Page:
Sascha Segan posted a new article today detailing some very interesting thoughts on the HTC manufactured Dream Android device that is being announced tomorrow by T-Mobile in New York. He discusses something that James, Kevin, and I talked about on MobileTechRoundup show #142 where the lines are blurred between smartphones and feature phones and Sascha stated that there will no longer be a label of "feature phones" in the future and phones will just be considered to have lower end and higher end operating systems. Once LG and Samsung come to market with their Android devices in 2009, then we will see if Android is the real deal.
One aspect of the Apple iPhone that I can't stand is the lack of quickly viewable notifications and I am actually very surprised that Apple doesn't have a better system in place on the device. Then again, I think the notification system for most mobile operating systems can be improved. On the iPhone, the notifications appear for a few seconds and then disappear. You then see a notification indicator on the text messages, email, and phone icons, but you have to go into each application and sometimes you may not even have that application on the visible "home screen". According to MacRumors Apple has filed a patent application for a cool new notification screen. It is a bit strange that a patent would be needed for something like this that even basic feature phones already use in some manner.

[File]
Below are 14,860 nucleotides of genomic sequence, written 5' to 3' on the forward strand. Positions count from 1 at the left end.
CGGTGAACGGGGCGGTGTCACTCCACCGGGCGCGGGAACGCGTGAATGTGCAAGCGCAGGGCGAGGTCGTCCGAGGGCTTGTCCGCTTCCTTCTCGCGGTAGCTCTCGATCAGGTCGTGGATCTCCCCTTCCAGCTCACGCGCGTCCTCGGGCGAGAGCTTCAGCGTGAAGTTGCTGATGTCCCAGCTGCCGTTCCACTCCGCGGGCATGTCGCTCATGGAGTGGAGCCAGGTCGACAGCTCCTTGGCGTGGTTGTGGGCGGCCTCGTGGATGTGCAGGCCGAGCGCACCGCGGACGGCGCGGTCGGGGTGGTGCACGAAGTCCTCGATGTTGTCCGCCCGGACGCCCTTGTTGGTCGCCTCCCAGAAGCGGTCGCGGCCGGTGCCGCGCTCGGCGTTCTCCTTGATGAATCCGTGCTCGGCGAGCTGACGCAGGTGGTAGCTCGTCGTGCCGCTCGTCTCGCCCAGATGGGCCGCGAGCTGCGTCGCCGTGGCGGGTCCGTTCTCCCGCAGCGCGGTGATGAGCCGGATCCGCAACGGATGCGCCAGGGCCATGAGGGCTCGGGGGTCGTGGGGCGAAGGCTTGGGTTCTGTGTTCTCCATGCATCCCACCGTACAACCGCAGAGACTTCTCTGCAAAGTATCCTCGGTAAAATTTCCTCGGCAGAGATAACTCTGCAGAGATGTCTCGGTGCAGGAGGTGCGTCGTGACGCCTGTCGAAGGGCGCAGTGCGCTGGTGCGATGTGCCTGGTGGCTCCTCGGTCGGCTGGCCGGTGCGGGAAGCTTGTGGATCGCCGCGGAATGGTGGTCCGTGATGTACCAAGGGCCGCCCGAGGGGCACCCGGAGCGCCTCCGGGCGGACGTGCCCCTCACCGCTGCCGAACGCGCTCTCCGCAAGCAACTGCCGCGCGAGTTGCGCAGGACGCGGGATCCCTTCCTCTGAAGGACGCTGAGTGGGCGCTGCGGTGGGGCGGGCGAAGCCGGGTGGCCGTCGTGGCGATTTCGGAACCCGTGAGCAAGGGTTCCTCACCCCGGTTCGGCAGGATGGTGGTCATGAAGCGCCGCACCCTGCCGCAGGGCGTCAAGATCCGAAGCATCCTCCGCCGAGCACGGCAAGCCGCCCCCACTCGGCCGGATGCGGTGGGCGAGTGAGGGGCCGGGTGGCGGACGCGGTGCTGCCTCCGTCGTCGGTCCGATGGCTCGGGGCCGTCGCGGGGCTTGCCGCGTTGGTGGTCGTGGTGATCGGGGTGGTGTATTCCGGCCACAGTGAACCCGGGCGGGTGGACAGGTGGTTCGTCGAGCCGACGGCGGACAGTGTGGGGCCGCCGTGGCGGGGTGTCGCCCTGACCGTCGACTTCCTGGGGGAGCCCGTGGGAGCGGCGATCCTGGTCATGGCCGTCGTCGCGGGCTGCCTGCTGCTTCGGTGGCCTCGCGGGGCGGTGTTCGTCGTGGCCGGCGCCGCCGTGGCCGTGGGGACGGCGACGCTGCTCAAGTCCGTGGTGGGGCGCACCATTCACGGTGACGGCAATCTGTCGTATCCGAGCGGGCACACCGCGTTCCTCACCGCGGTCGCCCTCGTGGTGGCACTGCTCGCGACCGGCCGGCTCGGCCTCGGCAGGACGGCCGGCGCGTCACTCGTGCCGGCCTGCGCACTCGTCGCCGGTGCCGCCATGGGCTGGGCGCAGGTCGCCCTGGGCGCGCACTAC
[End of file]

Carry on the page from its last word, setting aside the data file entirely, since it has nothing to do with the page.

At the beginning of this week HTC announced three new Touch Windows Mobile devices. There is now a video of the HTC Touch HD up on YouTube, inserted below, that shows it in action in comparison to the Samsung OMNIA and iPhone 3G. As pointed out by Ryan Block on the latest episode of the GDGT podcast, the dimensions of the HTC Touch HD are EXACTLY the same as the iPhone 3G and this can't just be a coincidence.
I usually have a pretty good idea of the rumors surrounding mobile devices, but I was caught completely by surprise with the news of the Nokia E72 and E75 that was posted over at Symbian Freak today. The E72 is the first Nokia device to have a slide-out QWERTY keyboard much like several Windows Mobile devices (Touch Pro, HTC Vox, and new HTC S740) while the E75 looks like an upgrade to the E71.
Palm just posted their Q1 FY09 results on their investor relations site and they continue to experience challenges in the mobile space. TreoCentral has a post comparing the numbers from last quarter and they show that the loss was less and the revenue more this quarter so there is a slight positive sign there. Palm is hosting a conference call on the results and will probably talk about the continued success of the Centro and the newly released Treo 800w that should be coming soon to Verizon.